In 2012, a VA report stated that an average of 22 veterans died by suicide in both 2009 and 2010. Recently, this number has become popularized in the 22 push-up challenge, bringing awareness to the issue of suicide among veterans. In the wake of this popular campaign, I want to bring attention to a question that has often been left out of the conversation: who are these veterans and why are they dying by suicide?
Take a few moments to study the table from the report. Can you spot what is happening?
Notice what happens in the 50-59 age group? Veteran suicide begins to outpace non-veteran suicide, with the gap steadily increasing with age. To answer the question of who these 22 veterans are, notice the main finding: “More than 69% of Veteran suicides are among those age 50 and older.”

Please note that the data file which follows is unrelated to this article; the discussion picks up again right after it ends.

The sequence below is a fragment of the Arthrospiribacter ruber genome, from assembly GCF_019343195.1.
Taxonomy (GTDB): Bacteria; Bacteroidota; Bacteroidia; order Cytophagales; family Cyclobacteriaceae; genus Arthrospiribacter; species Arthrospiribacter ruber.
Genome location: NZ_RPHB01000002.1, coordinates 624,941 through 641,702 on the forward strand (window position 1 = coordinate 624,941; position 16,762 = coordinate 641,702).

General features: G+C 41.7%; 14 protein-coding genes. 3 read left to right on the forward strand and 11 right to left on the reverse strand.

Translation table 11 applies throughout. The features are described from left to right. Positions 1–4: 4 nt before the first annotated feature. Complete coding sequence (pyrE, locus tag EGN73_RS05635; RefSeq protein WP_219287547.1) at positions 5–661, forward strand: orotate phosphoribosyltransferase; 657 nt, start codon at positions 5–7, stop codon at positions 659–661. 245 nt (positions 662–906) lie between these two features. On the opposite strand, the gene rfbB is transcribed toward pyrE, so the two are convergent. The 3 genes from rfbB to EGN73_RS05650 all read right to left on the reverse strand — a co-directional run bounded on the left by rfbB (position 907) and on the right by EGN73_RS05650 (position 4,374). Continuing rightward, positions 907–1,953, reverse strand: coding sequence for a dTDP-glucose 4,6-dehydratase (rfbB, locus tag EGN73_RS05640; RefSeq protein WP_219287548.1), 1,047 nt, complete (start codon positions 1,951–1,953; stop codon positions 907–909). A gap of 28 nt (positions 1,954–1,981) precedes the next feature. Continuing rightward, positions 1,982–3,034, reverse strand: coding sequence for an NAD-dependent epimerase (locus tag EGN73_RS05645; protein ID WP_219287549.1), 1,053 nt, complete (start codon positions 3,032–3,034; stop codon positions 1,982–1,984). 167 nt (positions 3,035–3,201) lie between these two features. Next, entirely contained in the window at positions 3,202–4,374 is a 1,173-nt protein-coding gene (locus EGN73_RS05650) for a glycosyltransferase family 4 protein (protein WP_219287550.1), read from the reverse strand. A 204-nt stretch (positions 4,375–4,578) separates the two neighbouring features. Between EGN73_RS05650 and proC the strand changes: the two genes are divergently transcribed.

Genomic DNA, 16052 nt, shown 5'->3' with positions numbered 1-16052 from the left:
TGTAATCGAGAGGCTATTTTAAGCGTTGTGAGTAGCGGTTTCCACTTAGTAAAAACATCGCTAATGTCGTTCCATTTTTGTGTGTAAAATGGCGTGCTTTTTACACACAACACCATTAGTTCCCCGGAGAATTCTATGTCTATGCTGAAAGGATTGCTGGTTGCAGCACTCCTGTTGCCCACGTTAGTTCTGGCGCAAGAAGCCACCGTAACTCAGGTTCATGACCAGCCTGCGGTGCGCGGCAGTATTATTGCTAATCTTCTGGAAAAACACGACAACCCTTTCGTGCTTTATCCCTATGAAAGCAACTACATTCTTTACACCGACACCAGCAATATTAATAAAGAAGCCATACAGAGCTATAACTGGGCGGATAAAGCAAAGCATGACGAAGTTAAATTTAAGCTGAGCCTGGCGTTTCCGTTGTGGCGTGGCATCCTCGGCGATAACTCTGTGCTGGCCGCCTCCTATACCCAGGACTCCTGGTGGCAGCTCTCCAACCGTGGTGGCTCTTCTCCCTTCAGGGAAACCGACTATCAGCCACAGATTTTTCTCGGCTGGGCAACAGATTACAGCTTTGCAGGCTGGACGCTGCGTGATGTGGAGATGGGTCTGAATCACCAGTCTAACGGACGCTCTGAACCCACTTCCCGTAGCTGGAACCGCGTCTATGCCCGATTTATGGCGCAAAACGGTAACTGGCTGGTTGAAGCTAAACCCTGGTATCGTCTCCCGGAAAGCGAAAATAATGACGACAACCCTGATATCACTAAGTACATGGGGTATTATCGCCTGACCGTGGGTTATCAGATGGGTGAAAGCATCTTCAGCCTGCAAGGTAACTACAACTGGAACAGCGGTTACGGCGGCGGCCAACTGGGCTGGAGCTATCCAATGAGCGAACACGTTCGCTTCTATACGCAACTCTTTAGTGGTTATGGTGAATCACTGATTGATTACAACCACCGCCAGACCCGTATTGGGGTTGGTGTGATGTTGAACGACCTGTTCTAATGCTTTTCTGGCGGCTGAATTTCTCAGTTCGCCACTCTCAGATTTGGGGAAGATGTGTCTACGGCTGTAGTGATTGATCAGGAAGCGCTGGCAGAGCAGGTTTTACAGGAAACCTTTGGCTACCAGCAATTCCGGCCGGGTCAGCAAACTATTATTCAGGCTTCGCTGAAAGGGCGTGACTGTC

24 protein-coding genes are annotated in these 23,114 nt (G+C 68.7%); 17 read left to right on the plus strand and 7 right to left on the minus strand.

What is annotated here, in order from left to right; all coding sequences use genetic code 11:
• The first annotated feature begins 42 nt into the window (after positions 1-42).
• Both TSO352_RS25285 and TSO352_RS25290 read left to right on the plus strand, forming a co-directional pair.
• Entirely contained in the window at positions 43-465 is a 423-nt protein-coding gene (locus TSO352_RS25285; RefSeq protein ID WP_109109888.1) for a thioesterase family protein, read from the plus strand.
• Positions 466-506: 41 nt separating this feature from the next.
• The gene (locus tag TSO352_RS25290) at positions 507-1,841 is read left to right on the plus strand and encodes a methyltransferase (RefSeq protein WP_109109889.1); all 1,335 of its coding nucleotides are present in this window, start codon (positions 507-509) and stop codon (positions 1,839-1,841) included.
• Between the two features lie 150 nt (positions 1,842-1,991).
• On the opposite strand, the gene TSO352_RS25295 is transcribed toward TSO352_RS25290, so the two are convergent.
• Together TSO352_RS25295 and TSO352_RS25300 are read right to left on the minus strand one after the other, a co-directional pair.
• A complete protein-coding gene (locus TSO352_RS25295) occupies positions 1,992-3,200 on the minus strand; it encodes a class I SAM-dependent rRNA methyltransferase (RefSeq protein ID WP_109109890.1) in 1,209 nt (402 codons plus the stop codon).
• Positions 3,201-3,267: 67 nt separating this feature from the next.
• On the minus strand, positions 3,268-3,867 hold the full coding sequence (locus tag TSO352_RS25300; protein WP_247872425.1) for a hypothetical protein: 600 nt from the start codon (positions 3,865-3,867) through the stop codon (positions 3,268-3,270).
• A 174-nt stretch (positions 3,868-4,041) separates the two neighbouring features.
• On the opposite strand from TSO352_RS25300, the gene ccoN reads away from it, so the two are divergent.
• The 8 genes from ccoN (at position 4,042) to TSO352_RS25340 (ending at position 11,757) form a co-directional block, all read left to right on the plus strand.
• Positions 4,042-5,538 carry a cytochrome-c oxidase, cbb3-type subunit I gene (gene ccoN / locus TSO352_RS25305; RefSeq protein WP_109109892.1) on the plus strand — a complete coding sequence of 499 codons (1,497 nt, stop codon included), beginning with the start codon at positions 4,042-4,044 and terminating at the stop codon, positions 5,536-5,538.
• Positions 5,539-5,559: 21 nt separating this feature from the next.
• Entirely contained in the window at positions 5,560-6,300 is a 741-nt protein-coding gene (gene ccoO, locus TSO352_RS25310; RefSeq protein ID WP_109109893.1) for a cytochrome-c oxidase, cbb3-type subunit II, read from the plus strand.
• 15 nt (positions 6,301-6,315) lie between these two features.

In addition to this age demographic, other tables in the report…
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When leaving the military, many veterans feel they are leaving more than just a job. They are leaving a vocation, a family, and a mission. They are leaving a way of life based on shared experiences, shared purpose, and a bond built on trusting others with your life. Even among those who have not deployed, the the military fosters a strong sense of identity among its members, based on this highly communal way of life.
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A brother service man Marine has two apartments available for rent. He prefers to rent to veterans. He owns a two-family home in Roselawn, Ohio. One apartment in the home is 1 bedroom/1 bath and the other apartment is 2 bedroom/1 bath.
For more information, contact Ken 513-305-1459 or email firstname.lastname@example.org.
This morning 72 veterans left Cincinnati International Airport (CVG) to Washington D.C to visit the war memorials.
They will be returning back to tonight about 2100